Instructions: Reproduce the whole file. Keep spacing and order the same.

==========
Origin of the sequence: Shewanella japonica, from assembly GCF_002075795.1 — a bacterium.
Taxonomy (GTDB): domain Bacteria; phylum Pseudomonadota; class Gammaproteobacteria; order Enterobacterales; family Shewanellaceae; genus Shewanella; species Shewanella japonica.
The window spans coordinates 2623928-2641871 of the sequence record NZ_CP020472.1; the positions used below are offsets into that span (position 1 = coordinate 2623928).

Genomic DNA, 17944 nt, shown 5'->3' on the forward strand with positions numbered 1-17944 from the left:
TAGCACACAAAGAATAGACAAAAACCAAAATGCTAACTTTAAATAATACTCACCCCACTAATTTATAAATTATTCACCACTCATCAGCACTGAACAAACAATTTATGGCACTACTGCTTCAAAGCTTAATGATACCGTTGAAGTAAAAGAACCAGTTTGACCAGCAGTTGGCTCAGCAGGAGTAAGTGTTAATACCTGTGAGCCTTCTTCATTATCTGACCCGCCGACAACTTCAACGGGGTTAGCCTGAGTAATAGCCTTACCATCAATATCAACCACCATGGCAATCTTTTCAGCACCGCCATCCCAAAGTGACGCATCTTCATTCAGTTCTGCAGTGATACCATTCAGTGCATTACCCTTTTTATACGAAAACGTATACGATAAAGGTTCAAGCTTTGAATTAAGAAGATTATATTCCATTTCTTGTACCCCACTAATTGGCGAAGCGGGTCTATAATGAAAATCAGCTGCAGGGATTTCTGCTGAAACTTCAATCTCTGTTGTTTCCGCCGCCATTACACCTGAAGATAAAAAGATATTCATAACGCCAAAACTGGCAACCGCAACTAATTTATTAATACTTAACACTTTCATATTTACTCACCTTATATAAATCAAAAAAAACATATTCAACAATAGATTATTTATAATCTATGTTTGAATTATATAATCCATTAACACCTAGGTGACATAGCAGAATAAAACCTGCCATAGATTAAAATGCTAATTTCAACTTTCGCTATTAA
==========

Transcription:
Origin of the sequence: Shewanella japonica, from assembly GCF_002075795.1 — a bacterium.
Taxonomy (GTDB): domain Bacteria; phylum Pseudomonadota; class Gammaproteobacteria; order Enterobacterales; family Shewanellaceae; genus Shewanella; species Shewanella japonica.
The window spans coordinates 2623928-2641871 of the sequence record NZ_CP020472.1; the positions used below are offsets into that span (position 1 = coordinate 2623928).

Genomic DNA, 17944 nt, shown 5'->3' on the forward strand with positions numbered 1-17944 from the left:
TAGCACACAAAGAATAGACAAAAACCAAAATGCTAACTTTAAATAATACTCACCCCACTAATTTATAAATTATTCACCACTCATCAGCACTGAACAAACAATTTATGGCACTACTGCTTCAAAGCTTAATGATACCGTTGAAGTAAAAGAACCAGTTTGACCAGCAGTTGGCTCAGCAGGAGTAAGTGTTAATACCTGTGAGCCTTCTTCATTATCTGACCCGCCGACAACTTCAACGGGGTTAGCCTGAGTAATAGCCTTACCATCAATATCAACCACCATGGCAATCTTTTCAGCACCGCCATCCCAAAGTGACGCATCTTCATTCAGTTCTGCAGTGATACCATTCAGTGCATTACCCTTTTTATACGAAAACGTATACGATAAAGGTTCAAGCTTTGAATTAAGAAGATTATATTCCATTTCTTGTACCCCACTAATTGGCGAAGCGGGTCTATAATGAAAATCAGCTGCAGGGATTTCTGCTGAAACTTCAATCTCTGTTGTTTCCGCCGCCATTACACCTGAAGATAAAAAGATATTCATAACGCCAAAACTGGCAACCGCAACTAATTTATTAATACTTAACACTTTCATATTTACTCACCTTATATAAATCAAAAAAAACATATTCAACAATAGATTATTTATAATCTATGTTTGAATTATATAATCCATTAACACCTAGGTGACATAGCAGAATAAAACCTGCCATAGATTAAAATGCTAATTTCAACTTTCGCTATTAA